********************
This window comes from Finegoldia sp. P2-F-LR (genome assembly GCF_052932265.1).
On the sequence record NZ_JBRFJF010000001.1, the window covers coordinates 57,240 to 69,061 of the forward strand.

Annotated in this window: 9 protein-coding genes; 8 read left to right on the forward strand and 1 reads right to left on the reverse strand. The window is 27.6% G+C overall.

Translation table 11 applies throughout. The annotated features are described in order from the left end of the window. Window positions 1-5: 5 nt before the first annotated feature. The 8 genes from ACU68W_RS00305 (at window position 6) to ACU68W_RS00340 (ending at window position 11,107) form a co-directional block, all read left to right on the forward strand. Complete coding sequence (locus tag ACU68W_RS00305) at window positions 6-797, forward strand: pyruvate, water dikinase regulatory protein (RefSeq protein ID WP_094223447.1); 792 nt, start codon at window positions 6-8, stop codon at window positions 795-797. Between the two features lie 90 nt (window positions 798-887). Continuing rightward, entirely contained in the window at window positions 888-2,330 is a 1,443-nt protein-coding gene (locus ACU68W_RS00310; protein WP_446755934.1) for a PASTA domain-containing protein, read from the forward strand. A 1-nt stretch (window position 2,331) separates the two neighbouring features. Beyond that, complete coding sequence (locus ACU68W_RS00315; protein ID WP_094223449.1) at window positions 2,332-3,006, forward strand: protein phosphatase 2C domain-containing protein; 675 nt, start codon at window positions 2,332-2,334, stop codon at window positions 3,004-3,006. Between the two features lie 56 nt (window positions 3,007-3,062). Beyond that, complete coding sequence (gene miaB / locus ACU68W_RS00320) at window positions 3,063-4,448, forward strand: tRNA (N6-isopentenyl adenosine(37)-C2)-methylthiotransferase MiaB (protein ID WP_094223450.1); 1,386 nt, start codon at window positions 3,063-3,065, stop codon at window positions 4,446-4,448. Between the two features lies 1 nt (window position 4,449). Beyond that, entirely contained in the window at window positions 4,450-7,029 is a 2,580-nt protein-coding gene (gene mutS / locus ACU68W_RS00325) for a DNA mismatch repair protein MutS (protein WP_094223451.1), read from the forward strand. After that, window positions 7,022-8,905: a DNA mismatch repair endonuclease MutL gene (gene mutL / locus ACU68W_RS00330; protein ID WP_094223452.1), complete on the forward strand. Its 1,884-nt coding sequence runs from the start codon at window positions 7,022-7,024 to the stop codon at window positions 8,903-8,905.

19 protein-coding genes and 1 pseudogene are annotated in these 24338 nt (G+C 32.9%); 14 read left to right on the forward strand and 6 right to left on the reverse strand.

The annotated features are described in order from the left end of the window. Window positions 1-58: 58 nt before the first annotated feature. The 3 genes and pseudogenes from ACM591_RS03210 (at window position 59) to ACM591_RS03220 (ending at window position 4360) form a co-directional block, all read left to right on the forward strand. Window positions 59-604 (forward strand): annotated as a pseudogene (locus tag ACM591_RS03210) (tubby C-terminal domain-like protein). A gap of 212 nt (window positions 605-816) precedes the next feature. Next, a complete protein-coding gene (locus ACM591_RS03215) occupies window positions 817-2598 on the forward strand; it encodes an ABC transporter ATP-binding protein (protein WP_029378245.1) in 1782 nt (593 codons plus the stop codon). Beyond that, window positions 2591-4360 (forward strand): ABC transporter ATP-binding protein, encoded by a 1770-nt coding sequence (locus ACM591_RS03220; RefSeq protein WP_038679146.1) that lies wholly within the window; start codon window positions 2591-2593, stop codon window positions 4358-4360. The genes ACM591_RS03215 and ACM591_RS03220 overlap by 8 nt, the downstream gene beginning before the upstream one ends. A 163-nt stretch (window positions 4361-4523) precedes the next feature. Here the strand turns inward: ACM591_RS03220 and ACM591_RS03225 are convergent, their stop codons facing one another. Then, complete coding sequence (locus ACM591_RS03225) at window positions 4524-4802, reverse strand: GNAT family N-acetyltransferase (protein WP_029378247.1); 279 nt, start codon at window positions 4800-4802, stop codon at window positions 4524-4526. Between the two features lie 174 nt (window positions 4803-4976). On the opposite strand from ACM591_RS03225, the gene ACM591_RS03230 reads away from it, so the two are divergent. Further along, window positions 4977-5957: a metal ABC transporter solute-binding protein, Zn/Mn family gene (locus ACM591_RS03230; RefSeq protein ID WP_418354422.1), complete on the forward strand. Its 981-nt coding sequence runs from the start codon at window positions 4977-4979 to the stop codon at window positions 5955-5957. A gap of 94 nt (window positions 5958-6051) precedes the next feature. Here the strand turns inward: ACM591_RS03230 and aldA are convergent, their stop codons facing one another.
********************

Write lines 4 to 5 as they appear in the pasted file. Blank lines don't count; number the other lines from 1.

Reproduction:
Translation table 11 applies throughout. The annotated features are described in order from the left end of the window. Window positions 1-5: 5 nt before the first annotated feature. The 8 genes from ACU68W_RS00305 (at window position 6) to ACU68W_RS00340 (ending at window position 11,107) form a co-directional block, all read left to right on the forward strand. Complete coding sequence (locus tag ACU68W_RS00305) at window positions 6-797, forward strand: pyruvate, water dikinase regulatory protein (RefSeq protein ID WP_094223447.1); 792 nt, start codon at window positions 6-8, stop codon at window positions 795-797. Between the two features lie 90 nt (window positions 798-887). Continuing rightward, entirely contained in the window at window positions 888-2,330 is a 1,443-nt protein-coding gene (locus ACU68W_RS00310; protein WP_446755934.1) for a PASTA domain-containing protein, read from the forward strand. A 1-nt stretch (window position 2,331) separates the two neighbouring features. Beyond that, complete coding sequence (locus ACU68W_RS00315; protein ID WP_094223449.1) at window positions 2,332-3,006, forward strand: protein phosphatase 2C domain-containing protein; 675 nt, start codon at window positions 2,332-2,334, stop codon at window positions 3,004-3,006. Between the two features lie 56 nt (window positions 3,007-3,062). Beyond that, complete coding sequence (gene miaB / locus ACU68W_RS00320) at window positions 3,063-4,448, forward strand: tRNA (N6-isopentenyl adenosine(37)-C2)-methylthiotransferase MiaB (protein ID WP_094223450.1); 1,386 nt, start codon at window positions 3,063-3,065, stop codon at window positions 4,446-4,448. Between the two features lies 1 nt (window position 4,449). Beyond that, entirely contained in the window at window positions 4,450-7,029 is a 2,580-nt protein-coding gene (gene mutS / locus ACU68W_RS00325) for a DNA mismatch repair protein MutS (protein WP_094223451.1), read from the forward strand. After that, window positions 7,022-8,905: a DNA mismatch repair endonuclease MutL gene (gene mutL / locus ACU68W_RS00330; protein ID WP_094223452.1), complete on the forward strand. Its 1,884-nt coding sequence runs from the start codon at window positions 7,022-7,024 to the stop codon at window positions 8,903-8,905.

19 protein-coding genes and 1 pseudogene are annotated in these 24338 nt (G+C 32.9%); 14 read left to right on the forward strand and 6 right to left on the reverse strand.